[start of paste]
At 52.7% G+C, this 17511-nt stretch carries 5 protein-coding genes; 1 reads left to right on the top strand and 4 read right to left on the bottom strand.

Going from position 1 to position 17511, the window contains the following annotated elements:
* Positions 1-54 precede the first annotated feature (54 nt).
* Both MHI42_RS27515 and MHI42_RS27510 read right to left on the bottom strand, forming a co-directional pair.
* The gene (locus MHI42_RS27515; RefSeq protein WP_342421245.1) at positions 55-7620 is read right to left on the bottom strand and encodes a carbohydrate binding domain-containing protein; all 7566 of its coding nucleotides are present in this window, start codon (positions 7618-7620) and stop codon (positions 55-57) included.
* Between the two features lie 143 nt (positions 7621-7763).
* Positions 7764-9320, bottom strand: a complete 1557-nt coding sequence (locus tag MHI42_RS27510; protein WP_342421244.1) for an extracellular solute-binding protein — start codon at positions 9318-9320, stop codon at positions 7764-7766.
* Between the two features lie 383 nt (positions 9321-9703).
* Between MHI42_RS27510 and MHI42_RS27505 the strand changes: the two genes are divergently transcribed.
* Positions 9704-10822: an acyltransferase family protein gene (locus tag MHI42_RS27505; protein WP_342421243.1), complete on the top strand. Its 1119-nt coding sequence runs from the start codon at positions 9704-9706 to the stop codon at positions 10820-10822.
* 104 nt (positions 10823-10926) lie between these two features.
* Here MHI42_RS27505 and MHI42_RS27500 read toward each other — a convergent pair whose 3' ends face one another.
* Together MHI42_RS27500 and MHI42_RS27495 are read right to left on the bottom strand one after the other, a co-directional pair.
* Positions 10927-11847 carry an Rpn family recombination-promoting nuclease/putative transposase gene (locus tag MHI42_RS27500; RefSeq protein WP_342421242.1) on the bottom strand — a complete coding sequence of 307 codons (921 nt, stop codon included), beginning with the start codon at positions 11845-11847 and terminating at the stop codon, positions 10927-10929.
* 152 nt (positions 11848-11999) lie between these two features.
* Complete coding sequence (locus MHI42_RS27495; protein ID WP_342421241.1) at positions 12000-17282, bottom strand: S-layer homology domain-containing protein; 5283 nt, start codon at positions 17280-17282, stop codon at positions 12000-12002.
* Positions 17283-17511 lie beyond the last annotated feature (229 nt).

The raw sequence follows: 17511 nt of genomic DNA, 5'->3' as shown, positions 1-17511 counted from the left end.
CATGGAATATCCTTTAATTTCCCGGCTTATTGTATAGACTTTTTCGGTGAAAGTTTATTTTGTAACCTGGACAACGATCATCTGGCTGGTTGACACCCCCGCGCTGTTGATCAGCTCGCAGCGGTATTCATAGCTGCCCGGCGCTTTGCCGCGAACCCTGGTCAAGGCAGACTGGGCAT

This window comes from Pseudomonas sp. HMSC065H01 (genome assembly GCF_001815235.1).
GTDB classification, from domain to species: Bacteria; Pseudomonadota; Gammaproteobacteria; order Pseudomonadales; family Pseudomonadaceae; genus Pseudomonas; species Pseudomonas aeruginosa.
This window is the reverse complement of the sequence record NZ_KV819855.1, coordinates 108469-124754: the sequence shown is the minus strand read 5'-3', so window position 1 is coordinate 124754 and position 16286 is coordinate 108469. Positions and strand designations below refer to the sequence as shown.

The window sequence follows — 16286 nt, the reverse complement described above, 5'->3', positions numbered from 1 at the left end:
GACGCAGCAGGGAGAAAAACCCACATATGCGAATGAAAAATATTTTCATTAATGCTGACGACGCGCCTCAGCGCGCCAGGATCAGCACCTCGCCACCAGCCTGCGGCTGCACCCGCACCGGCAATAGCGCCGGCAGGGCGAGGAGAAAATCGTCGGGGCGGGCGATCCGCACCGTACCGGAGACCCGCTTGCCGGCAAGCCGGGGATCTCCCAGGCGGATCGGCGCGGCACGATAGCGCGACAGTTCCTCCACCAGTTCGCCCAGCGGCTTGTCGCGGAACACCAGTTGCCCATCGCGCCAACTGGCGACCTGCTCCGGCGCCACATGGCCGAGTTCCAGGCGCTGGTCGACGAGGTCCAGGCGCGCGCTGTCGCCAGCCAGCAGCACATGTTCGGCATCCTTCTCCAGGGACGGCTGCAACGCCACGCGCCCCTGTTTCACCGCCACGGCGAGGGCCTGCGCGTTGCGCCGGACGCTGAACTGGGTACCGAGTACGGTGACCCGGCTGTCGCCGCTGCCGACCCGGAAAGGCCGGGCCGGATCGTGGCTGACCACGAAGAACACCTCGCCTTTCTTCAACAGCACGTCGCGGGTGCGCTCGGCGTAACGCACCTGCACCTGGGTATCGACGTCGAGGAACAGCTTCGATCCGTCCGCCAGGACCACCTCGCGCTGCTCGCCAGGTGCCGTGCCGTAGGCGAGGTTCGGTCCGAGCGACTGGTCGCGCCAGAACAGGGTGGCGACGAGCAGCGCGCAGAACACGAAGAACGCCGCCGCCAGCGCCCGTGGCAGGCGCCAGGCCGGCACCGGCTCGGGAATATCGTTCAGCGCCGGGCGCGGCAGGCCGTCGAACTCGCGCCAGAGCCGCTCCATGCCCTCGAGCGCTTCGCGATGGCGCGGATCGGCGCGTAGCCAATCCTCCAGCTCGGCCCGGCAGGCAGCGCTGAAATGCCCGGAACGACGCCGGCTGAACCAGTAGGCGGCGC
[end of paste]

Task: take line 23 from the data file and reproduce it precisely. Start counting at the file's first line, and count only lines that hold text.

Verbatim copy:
The window sequence follows — 16286 nt, the reverse complement described above, 5'->3', positions numbered from 1 at the left end: